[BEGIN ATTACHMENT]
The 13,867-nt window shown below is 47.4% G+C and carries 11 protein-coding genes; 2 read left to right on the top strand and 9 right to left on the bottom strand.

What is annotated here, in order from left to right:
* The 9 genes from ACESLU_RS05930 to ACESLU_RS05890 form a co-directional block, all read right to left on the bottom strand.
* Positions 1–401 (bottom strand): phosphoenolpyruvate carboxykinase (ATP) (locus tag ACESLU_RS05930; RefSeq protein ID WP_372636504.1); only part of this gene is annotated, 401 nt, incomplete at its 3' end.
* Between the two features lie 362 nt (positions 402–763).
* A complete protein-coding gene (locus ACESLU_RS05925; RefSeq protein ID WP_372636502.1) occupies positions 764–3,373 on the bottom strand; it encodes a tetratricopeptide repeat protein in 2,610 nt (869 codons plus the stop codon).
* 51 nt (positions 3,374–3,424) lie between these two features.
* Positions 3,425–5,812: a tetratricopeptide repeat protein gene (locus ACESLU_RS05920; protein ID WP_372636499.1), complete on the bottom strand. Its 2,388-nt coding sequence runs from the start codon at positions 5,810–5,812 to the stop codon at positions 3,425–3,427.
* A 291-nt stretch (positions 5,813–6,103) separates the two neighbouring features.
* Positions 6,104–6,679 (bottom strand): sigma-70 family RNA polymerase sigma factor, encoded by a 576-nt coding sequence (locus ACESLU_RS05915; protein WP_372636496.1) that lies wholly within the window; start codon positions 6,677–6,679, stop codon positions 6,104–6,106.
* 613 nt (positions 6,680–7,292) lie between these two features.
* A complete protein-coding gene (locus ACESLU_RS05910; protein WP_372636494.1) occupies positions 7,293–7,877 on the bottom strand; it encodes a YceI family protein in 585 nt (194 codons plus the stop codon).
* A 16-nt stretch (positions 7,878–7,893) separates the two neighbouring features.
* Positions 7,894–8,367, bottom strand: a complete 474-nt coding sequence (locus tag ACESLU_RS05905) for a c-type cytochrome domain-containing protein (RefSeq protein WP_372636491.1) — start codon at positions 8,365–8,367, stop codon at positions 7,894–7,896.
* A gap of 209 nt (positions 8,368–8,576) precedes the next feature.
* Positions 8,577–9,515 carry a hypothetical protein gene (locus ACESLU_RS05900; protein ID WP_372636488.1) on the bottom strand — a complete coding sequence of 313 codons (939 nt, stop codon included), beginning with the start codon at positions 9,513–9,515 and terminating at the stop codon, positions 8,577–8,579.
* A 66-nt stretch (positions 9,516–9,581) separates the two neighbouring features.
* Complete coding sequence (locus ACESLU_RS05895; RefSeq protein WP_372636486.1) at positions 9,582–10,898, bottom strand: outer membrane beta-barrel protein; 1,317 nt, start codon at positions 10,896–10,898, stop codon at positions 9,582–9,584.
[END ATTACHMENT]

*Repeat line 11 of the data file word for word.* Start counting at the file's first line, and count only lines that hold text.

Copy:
* 613 nt (positions 6,680–7,292) lie between these two features.